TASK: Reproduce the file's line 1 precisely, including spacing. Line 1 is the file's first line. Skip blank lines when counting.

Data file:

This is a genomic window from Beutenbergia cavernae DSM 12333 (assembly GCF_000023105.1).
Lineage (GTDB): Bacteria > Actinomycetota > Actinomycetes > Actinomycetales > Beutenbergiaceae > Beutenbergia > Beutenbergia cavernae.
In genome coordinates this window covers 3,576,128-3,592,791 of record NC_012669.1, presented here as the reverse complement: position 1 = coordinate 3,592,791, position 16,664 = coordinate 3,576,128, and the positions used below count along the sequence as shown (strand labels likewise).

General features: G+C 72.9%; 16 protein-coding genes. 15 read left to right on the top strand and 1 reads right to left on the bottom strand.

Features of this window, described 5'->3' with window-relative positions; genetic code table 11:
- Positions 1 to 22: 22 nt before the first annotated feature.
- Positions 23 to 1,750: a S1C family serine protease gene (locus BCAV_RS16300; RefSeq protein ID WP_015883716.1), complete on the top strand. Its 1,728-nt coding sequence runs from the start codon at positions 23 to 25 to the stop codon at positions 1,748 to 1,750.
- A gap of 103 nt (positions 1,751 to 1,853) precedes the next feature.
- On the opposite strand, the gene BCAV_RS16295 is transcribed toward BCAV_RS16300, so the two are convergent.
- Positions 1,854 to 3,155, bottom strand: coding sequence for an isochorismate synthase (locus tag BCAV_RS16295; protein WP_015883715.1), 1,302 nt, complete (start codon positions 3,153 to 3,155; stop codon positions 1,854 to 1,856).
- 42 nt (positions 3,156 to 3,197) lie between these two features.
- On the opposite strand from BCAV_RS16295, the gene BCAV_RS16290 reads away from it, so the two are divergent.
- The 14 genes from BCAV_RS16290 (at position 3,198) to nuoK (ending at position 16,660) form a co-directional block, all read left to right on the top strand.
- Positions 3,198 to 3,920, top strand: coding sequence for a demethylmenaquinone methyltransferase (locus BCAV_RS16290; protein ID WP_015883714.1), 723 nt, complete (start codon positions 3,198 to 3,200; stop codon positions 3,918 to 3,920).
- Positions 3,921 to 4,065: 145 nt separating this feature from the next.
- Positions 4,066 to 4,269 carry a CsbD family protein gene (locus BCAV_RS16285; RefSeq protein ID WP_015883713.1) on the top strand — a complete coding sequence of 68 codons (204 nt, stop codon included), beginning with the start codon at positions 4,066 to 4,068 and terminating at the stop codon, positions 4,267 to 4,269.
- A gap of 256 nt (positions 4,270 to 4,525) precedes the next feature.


This is a genomic window from Beutenbergia cavernae DSM 12333 (assembly GCF_000023105.1).